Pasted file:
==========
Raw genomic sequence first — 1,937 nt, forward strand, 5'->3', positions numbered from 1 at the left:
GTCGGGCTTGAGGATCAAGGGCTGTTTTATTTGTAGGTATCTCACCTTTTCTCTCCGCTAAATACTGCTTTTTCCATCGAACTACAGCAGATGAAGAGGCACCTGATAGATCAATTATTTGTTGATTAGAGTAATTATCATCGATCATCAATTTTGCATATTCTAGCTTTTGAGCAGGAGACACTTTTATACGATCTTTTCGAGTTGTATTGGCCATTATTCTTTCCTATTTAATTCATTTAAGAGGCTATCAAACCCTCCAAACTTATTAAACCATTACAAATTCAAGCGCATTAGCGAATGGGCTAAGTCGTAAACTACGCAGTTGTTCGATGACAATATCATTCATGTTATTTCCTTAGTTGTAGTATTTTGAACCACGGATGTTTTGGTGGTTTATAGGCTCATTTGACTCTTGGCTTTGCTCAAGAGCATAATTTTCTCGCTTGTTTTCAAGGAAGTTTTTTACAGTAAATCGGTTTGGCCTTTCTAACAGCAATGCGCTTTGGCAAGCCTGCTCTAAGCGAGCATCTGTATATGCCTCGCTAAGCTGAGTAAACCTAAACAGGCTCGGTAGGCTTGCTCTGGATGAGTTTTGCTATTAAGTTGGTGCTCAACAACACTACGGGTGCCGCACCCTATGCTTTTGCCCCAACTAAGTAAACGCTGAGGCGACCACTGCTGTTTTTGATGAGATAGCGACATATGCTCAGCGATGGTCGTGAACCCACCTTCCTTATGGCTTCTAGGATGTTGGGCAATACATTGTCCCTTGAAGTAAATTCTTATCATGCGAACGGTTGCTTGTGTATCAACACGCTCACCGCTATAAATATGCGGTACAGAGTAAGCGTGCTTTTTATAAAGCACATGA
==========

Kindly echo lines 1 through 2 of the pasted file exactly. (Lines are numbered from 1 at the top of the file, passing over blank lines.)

Raw genomic sequence first — 1,937 nt, forward strand, 5'->3', positions numbered from 1 at the left:
GTCGGGCTTGAGGATCAAGGGCTGTTTTATTTGTAGGTATCTCACCTTTTCTCTCCGCTAAATACTGCTTTTTCCATCGAACTACAGCAGATGAAGAGGCACCTGATAGATCAATTATTTGTTGATTAGAGTAATTATCATCGATCATCAATTTTGCATATTCTAGCTTTTGAGCAGGAGACACTTTTATACGATCTTTTCGAGTTGTATTGGCCATTATTCTTTCCTATTTAATTCATTTAAGAGGCTATCAAACCCTCCAAACTTATTAAACCATTACAAATTCAAGCGCATTAGCGAATGGGCTAAGTCGTAAACTACGCAGTTGTTCGATGACAATATCATTCATGTTATTTCCTTAGTTGTAGTATTTTGAACCACGGATGTTTTGGTGGTTTATAGGCTCATTTGACTCTTGGCTTTGCTCAAGAGCATAATTTTCTCGCTTGTTTTCAAGGAAGTTTTTTACAGTAAATCGGTTTGGCCTTTCTAACAGCAATGCGCTTTGGCAAGCCTGCTCTAAGCGAGCATCTGTATATGCCTCGCTAAGCTGAGTAAACCTAAACAGGCTCGGTAGGCTTGCTCTGGATGAGTTTTGCTATTAAGTTGGTGCTCAACAACACTACGGGTGCCGCACCCTATGCTTTTGCCCCAACTAAGTAAACGCTGAGGCGACCACTGCTGTTTTTGATGAGATAGCGACATATGCTCAGCGATGGTCGTGAACCCACCTTCCTTATGGCTTCTAGGATGTTGGGCAATACATTGTCCCTTGAAGTAAATTCTTATCATGCGAACGGTTGCTTGTGTATCAACACGCTCACCGCTATAAATATGCGGTACAGAGTAAGCGTGCTTTTTATAAAGCACATGA